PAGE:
Greg Cochrane, NME.com Editor

Jamie T at The Dome, London

The many Jamie T gigs I attended before his five year break were always the most exciting – full of sweat, spilt pints and rampant dancing. Having been away for so long, there was every possibility that these new gigs wouldn’t live up to the past. From the very beginning of his first London gig back, at The Dome in Tufnell Park, it was clear that wasn’t going to be the case. If anything, those five AWOL years made everything more intense and exhilarating; the crowd was uninhibited as they reconnected with old songs like ‘Salvador’ and ‘368’, and soaked up new tunes like ‘Zombie’ and ‘Limits Lie’, while Jamie performed with a fresh sense of purpose, worlds apart from the panic attacks and fear he often describes as part of his relationship with playing live.
Rhian Daly, Assistant Reviews Editor

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Perfect Pussy, St Vincent, La Roux, Taylor Swift

It’s hard to pick a favourite: Perfect Pussy’s first UK show in Brighton (with Joanna Gruesome supporting) was so furious and sweaty that I had to wring my clothes out afterwards; La Roux’s recent Bristol gig was incredible not least for the fact that the audience were actually dancing; this week’s cover feature is essentially me marvelling at St Vincent’s current live show (which I saw six times this year) to the tune of 3000 words. But for sheer spectacle, I’d say Taylor Swift at London’s O2 Arena in February. She played about eight instruments, flew through the air on a trapeze and delivered a bunch of motivational speeches that were highly rehearsed, but so what – I still laughed and cried with my best friend and felt the superhuman gut punch you get from hearing great pop songs executed before your very eyes.
Laura Snapes, Features Editor

Krill at Shea Stadium, New York

“I’m blue as a bruise today and getting bluer,” squawked Jonah Furman like a man desperately choking for air, claustrophobic in his own skin, to a small crowd listening intently. I didn’t know much about Boston trio Krill before stumbling into that show in May, at New York’s ironically named Shea Stadium (it’s a 200-cap DIY shoebox). I didn’t need to: screeching above a wash of nervous, wiry guitar goodness, like Built To Spill or ‘Blue Album’-era Weezer gone cold turkey on their anti-anxiety meds, their scrappy screwball rock hit me instantly. Songs like ‘Turd’ and ‘Fresh Pond’ lurked in the dark crawl space between hilarity and tragedy, interchanging goofy lines about faecal matter with bursts of devastating melancholy – I remember hearing the line “when I go home I look out the window/but all I see sometimes is the window pane”, barked over a brilliant stop-start guitar jangle on the latter, and deciding there and then this was my new favourite band.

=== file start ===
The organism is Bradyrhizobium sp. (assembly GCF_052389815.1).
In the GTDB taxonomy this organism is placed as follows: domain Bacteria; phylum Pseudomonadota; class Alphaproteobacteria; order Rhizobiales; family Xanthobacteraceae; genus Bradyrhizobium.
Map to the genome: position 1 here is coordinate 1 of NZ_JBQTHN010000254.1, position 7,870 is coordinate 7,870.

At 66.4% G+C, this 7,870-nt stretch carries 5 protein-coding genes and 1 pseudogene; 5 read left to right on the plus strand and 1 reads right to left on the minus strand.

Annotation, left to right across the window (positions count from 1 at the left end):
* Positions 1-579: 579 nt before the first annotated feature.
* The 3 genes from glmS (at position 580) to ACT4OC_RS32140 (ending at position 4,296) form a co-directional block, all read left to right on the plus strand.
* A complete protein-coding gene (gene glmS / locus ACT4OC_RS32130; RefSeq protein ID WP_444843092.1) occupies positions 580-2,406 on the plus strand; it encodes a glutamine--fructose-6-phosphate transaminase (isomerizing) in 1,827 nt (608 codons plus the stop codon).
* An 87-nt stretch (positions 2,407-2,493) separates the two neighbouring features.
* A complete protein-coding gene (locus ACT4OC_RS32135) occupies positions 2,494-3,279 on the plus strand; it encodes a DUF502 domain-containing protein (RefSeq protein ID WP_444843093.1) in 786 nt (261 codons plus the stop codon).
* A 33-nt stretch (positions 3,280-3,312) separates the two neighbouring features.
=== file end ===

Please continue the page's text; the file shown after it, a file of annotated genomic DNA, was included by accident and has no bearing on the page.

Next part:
Al Horner, Assistant Editor NME.com

Shamir at Babycastles, New York
It was a last minute thing, seeing Shamir. Halfway through a so-far below average CMJ, and someone tells me he’s playing a tiny gig that night. Firstly, the race is on to actually get in. While A) it seems like nobody outside the British contingent in NYC even knows who Shamir is yet, B) this is really bad, because CMJ is full of Brits abroad (“working”). Eventually, I manage to sneak in by pretending I’m someone else on the door. Babycastles is like something Terry Gilliam might have invented and put in Brazil; all retro-futuristic demeanour, flights and flights of stairs, bins stuck on the ceilings to create weird lighting effects, useless arcade games, and lots of cleaning apparatus/useless crap pushed up against the walls.

Foolishly, I expected Shamir’s performance setup to be minimal – just him and someone on beats, probably. When I saw the seven people crammed on that tiny, tiny stage my jaw dropped – a drummer (Nick Sylvester, who runs Godmode Records) stuck away stage left, two backing singers, and three dudes behind doing god knows what. It goes without saying that everyone was totally in tune with each other, and that when the drop came on tracks like ‘I Know It’s A Good Thing’ and ‘If It Wasn’t True’ the sound and feeling was absolutely huge.
Matt Wilkinson, Radar Editor

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Miley Cyrus at London’s O2
I’d watched YouTube clips of Miley Cyrus’s ‘Bangerz Tour’ before it rolled into London in May, but this didn’t prepare me for how ridiculous the former Disney star’s arena show really was. Miley arrived on stage by sliding down a giant tongue that emerged from a projection of her own face, she rode a huge hot dog high above the crowd, she brought an enormous replica of her dead dog onstage, she introduced one of her godmother Dolly Parton’s masterworks as “a song about that cunt Jolene”. It wasn’t classy, some of it was actually pretty cringe, but it was a lot of fun.
Nick Levine, Film & TV Editor

The Libertines at London’s Alexandra Palace
The Libertines’ totally glorious Ally Pally show was my live highlight of 2014 not only because it was an absolute triumph in itself, but because it restored the faith that their Hyde Park show had dented. It wasn’t that Hyde Park was bad, but something felt wrong. Surrounded by Barclaycard sponsored everything, with a massive golden circle separating the band from the fans and only a gaggle of bankers in between to cement the problem, it just felt very, well… un-Libs. Ally Pally, however, was the opposite. Chaotic and heartfelt, it was just the right balance of nostalgia (Roger Sargent’s wistful video montage at the start in particular) and real time, 2014 excitement – for how strong the band sounded now and for a future that, for once, felt like it could finally actually happen.
Lisa Wright